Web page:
We went thrift shopping for vintage goods, keeping the theme that life is cyclical and some things never go out of style at top of mind. We made friends with cordial cashiers and curious customers. We dined at a Waffle House where a server with an impressive Southern drawl took a seat in our booth to get to know us for a while. We toyed with the idea of becoming Papa and Mama’s neighbors, attending an open house for a historic home that Crisi could only describe as “haunted house aesthetic vibes.” We tasted Peruvian chaufa that would rival Machu Picchu as a "Wonder of the World" and savored fresh pastries worth their weight in butter and drank double filtered dark roast coffee to ease into the day.


Somehow, we turned the ordinary extraordinary. Somehow, we were too much in the very best way. Somehow, we did everything and nothing all at the same time, and a business trip to record a podcast episode turned into the perfect mix of simple pleasures. Because you see, sometimes our soulmates aren’t a romantic connection. Sometimes, philia reigns supreme. Philia: love characterized by a platonic but true friendship. Philia, which feels a lot like the family we choose.


I didn’t remember to take very many pictures this weekend…and in my book, this is a barometer for being in the presence of great company. Life has a funny way of bringing the people into your life that are intended to be there. Sometimes, we endure losses; endings; the closing of chapters; the end of cycles; goodbyes in so many ways. Yet when you’re lucky enough to have a Crisi and a Jerry (and, by extension, their other halves): you thank your lucky stars that Coastal Carolina is only a short flight away.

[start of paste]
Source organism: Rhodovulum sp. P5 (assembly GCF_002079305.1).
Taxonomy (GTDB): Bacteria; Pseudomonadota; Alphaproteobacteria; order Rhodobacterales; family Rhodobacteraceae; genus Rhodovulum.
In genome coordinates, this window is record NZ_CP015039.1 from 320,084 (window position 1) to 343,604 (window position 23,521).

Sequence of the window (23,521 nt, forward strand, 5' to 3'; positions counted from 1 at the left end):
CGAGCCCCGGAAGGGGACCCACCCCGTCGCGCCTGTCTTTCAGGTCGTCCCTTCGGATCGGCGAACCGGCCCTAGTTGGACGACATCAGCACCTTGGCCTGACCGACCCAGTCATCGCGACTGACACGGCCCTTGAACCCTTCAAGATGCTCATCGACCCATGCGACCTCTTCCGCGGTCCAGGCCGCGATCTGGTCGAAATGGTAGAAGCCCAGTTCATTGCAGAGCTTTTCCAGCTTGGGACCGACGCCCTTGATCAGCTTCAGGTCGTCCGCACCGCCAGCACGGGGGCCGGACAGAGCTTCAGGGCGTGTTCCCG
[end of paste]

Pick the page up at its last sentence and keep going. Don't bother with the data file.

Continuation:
I have been taking Portuguese lessons for the last few months, and one of the first words I learned is called saudade. Saudade is a sense of longing or nostalgia for a person, place, or experience. In other words, it can be defined as “the love that remains.” When you miss someone or something; when you think back upon a moment or a memory; and you feel a smile cross your face…this, is saudade. And I…thinking fondly upon so many moments in my life that can only be described as achingly beautiful…feel a sense of saudade for the friends that became family,

The moments that became memories,

The trips that shaped me,

The love that defined me,

And every moment that the universe uncovered magic in the mundane.  

78 views0 comments


bottom of page